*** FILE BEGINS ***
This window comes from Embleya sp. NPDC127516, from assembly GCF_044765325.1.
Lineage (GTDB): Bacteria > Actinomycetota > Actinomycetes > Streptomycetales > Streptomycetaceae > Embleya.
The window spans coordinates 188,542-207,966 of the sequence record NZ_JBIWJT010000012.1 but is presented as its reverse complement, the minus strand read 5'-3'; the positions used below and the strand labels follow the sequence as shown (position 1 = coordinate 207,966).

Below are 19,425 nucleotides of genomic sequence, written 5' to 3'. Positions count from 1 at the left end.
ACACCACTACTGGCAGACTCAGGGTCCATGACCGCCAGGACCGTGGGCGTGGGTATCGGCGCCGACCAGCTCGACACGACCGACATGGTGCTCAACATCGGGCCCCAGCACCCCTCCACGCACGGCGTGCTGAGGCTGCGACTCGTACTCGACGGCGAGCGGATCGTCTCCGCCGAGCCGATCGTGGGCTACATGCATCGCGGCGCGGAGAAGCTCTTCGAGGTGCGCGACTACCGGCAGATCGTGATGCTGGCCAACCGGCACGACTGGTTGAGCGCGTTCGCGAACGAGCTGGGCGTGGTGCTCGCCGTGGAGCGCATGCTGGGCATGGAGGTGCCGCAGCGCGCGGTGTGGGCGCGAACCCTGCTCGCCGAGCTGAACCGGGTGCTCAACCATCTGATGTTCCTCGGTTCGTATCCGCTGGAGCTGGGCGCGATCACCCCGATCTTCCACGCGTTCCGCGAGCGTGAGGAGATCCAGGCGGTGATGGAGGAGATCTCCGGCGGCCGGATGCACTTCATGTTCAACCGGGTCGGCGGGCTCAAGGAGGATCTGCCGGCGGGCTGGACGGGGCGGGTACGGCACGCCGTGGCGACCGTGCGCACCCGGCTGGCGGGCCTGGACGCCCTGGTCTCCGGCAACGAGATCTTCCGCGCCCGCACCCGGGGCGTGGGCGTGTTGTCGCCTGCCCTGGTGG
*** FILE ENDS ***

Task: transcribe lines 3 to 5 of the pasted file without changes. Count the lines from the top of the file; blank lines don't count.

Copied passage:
The window spans coordinates 188,542-207,966 of the sequence record NZ_JBIWJT010000012.1 but is presented as its reverse complement, the minus strand read 5'-3'; the positions used below and the strand labels follow the sequence as shown (position 1 = coordinate 207,966).

Below are 19,425 nucleotides of genomic sequence, written 5' to 3'. Positions count from 1 at the left end.
ACACCACTACTGGCAGACTCAGGGTCCATGACCGCCAGGACCGTGGGCGTGGGTATCGGCGCCGACCAGCTCGACACGACCGACATGGTGCTCAACATCGGGCCCCAGCACCCCTCCACGCACGGCGTGCTGAGGCTGCGACTCGTACTCGACGGCGAGCGGATCGTCTCCGCCGAGCCGATCGTGGGCTACATGCATCGCGGCGCGGAGAAGCTCTTCGAGGTGCGCGACTACCGGCAGATCGTGATGCTGGCCAACCGGCACGACTGGTTGAGCGCGTTCGCGAACGAGCTGGGCGTGGTGCTCGCCGTGGAGCGCATGCTGGGCATGGAGGTGCCGCAGCGCGCGGTGTGGGCGCGAACCCTGCTCGCCGAGCTGAACCGGGTGCTCAACCATCTGATGTTCCTCGGTTCGTATCCGCTGGAGCTGGGCGCGATCACCCCGATCTTCCACGCGTTCCGCGAGCGTGAGGAGATCCAGGCGGTGATGGAGGAGATCTCCGGCGGCCGGATGCACTTCATGTTCAACCGGGTCGGCGGGCTCAAGGAGGATCTGCCGGCGGGCTGGACGGGGCGGGTACGGCACGCCGTGGCGACCGTGCGCACCCGGCTGGCGGGCCTGGACGCCCTGGTCTCCGGCAACGAGATCTTCCGCGCCCGCACCCGGGGCGTGGGCGTGTTGTCGCCTGCCCTGGTGG